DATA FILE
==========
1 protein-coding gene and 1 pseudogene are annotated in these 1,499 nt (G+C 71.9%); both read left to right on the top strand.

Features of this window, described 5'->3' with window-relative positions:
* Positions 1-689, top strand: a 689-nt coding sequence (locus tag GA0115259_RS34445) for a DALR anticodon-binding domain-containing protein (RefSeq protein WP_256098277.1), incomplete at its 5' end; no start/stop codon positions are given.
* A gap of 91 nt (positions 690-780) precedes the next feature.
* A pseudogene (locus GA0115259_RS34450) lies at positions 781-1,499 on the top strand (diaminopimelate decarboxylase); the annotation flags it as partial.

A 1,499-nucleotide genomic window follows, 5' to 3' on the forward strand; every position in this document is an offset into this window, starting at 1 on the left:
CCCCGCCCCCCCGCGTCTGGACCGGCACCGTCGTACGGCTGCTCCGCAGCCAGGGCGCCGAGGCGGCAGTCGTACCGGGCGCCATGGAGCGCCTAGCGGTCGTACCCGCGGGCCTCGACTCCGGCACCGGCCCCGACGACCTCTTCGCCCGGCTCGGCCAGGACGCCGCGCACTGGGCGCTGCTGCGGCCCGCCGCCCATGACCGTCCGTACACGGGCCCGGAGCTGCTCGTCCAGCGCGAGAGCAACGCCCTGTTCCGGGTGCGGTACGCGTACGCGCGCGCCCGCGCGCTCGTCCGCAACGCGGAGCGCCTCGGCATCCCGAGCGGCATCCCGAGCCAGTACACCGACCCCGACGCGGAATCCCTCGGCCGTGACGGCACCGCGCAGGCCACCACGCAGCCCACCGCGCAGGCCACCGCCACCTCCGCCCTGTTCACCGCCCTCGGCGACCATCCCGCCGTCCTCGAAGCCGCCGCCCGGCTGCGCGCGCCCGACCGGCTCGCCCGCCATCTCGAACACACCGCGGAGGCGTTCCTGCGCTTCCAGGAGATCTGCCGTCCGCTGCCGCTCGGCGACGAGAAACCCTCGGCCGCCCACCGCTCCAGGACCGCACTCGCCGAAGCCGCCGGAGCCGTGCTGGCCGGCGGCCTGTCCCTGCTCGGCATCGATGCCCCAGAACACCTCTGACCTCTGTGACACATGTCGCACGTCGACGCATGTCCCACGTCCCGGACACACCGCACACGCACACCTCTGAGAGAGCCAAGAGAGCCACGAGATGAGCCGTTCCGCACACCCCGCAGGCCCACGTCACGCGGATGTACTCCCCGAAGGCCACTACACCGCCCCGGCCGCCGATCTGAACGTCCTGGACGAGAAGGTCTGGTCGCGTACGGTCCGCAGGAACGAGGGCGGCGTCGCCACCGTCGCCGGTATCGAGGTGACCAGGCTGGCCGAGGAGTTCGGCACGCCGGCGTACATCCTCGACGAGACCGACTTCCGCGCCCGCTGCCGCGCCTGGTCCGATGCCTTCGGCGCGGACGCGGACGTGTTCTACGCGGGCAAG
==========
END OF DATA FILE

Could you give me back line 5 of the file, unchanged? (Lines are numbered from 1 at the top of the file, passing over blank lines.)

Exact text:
* A pseudogene (locus GA0115259_RS34450) lies at positions 781-1,499 on the top strand (diaminopimelate decarboxylase); the annotation flags it as partial.